Ron won his seat easily, which was always going to be the case, but I have several clear images of the night.
The key one concerns the Liberal Party (as it was then called) candidate Michael Butlin.
I always remember he very ostentatiously opened what looked like a bottle of bubbly during the count.
This was highly ironic in the circumstances as he came in a distant third!
I now understand it was Guinness and champagne for his party workers, but my point is still a strong one.
Mr Butlin slipped into relative obscurity, but Ron’s political career soared from then on, yet crashed spectacularly.
First Ron was the ‘architect of devolution’ in Wales, but then in the media, he was the ‘architect of his own destruction’.
During the ’87 election campaign itself I was ‘hired out’ by Cambrian to work for HTV Wales News (before it became ITV Cymru/Wales).
I clearly recall interviewing the then Labour MP for Newport East, Roy Hughes, outside what was at the time the Transport and General Workers’ Union (T&G) offices on Cathedral Road in Cardiff.
In television news in those days, you had to secure a ‘two-shot’ afterwards of the interviewee and reporter for editing purposes, where the interviewer talked mindlessly about the weather or what was eaten for breakfast.
For this the camera was moved back while the interviewee (in this case Mr, then ‘Lord’, Hughes) would have to say nothing, and pictures were recorded (but without the sound) of the reporter’s jaw moving, so that it could be ‘overlaid’ across a question.
It was explained patiently by me to Mr Hughes that he had to KEEP QUIET.
But instead of not moving his mouth, he insisted on saying: “Ah! Yes, I know what I have to do now. This is where I say what I had for breakfast!”.
I had to explain it all yet again to him that it was MY mouth moving, not his!
In the 80s and early 90s, when the Tories won election after election it was common for Labour MPs to use the phrase ‘one more heave’ to gain victory.
Yet I remember a South Wales Labour MP telling me on election night in 1992 when his party had lost yet again to The Conservatives: “We’ll never do it”.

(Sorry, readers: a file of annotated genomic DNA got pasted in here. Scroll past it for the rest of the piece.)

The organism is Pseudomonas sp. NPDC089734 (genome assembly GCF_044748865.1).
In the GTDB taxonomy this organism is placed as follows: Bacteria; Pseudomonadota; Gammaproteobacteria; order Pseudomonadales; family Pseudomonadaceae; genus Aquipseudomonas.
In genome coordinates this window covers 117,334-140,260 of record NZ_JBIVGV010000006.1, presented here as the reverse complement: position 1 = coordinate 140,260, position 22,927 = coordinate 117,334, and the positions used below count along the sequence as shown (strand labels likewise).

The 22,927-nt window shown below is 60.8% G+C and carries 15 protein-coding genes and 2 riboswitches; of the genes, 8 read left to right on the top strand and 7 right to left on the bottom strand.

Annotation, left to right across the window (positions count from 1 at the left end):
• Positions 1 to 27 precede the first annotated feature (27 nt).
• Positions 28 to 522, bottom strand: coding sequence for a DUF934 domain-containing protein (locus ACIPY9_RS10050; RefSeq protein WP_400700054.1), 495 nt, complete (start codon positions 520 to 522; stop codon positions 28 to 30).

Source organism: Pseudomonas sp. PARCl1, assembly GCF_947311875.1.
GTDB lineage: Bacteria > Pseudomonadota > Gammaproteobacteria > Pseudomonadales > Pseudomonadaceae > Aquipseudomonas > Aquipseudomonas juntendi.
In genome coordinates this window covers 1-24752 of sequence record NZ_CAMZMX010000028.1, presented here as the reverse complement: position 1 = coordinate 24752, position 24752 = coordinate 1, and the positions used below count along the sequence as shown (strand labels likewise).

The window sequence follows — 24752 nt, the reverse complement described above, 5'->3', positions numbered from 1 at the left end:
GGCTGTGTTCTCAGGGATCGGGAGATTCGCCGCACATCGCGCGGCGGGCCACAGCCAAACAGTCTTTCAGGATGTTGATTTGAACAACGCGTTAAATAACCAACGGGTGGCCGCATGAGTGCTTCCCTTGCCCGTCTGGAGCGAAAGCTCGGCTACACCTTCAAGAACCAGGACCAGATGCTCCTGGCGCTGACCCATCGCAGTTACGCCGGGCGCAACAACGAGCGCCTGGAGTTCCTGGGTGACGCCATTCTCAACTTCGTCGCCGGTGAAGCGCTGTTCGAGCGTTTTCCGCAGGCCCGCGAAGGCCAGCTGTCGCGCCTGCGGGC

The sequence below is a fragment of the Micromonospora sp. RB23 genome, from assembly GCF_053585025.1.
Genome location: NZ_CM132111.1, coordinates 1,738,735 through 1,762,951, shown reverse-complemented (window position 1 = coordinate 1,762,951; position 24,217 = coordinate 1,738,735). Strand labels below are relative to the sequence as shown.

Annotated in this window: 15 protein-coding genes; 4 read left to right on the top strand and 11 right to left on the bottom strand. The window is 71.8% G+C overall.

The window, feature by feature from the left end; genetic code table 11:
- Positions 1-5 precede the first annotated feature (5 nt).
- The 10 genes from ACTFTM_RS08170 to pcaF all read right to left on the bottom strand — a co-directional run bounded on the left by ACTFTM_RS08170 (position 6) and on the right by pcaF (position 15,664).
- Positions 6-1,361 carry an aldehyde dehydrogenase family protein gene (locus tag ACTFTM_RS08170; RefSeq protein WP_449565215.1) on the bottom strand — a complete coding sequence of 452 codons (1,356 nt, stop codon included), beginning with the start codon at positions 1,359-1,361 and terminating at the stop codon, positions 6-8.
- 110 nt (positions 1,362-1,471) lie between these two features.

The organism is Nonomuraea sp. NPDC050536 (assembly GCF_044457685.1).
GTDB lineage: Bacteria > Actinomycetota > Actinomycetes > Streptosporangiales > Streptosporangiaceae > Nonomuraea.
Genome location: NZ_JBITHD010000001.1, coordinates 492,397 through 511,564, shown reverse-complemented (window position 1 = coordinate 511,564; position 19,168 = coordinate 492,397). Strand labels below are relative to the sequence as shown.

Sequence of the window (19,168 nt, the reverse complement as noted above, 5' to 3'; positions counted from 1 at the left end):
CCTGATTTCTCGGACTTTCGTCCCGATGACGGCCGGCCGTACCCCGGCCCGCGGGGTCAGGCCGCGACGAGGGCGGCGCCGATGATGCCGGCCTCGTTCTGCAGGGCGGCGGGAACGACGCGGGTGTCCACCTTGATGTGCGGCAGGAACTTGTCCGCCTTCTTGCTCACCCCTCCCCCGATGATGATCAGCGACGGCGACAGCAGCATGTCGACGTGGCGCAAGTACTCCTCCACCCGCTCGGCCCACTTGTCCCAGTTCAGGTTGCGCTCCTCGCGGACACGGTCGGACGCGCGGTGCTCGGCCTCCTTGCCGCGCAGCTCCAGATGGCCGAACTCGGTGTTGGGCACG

The controversy this week over a four-year-old boy who was allegedly ‘forced’ to sleep on the floor of a hospital, and what it does or does not say about the state of the NHS, reminds me of the ‘war of Jennifer’s ear’ during that General Election campaign.
The name by the way is an allusion to the War of Jenkins’ Ear, an actual armed conflict of the 18th century.
Labour ran a Party Election Broadcast about a five-year-old girl called Jennifer with glue ear who waited a year for the simple operation to insert vents.
The Labour leader at the time Neil Kinnock employed the slogan: “If you want to vote Conservative, don’t fall ill”.
Now it’s been claimed the picture of the four year-old-boy was taken from Facebook after the account was hacked, when it was used to post false information about him on the floor at Leeds General Infirmary.
It has been said it was all staged for political purposes, probably by the praetorian guard of the Labour party, Momentum.
I also covered the ’97 devolution vote in another draughty leisure centre, this time in the Rhondda for BBC Wales TV, which was won by the narrowest of margins.
It was so close in fact that I recorded an interview with a senior Plaid Cymru politician, to be broadcast the following day on the basis that it had been a ‘no’ vote and I didn’t know it was ‘yes’ until I arrived back home in Cardiff!
As I watched the wave of ‘no’ results come in on the night with a journalist colleague, he murmured: “It’s not going to happen”.
For the 2010 General Election I was again in a draughty leisure centre for the BBC (although I had formally left so I did the work as a freelance) and the floorboards where I was positioned for the live ‘two-way’ squeaked terribly.
I had to stand in a certain way so that the squeaking wouldn’t be picked up on the microphones!
The subsequent elections I have covered (much to the candidates’ annoyance!) on The Eye and they have all had their quirks, but this is the weirdest!
We will see what happens after the votes are counted – but it could be back to ‘one more heave’!
Phil Parry’s memories of his extraordinary 36-year award-winning career in journalism as he was gripped by the incurable disabling condition Hereditary Spastic Paraplegia (HSP), have been released in a major new book ‘A GOOD STORY’. Order the book now!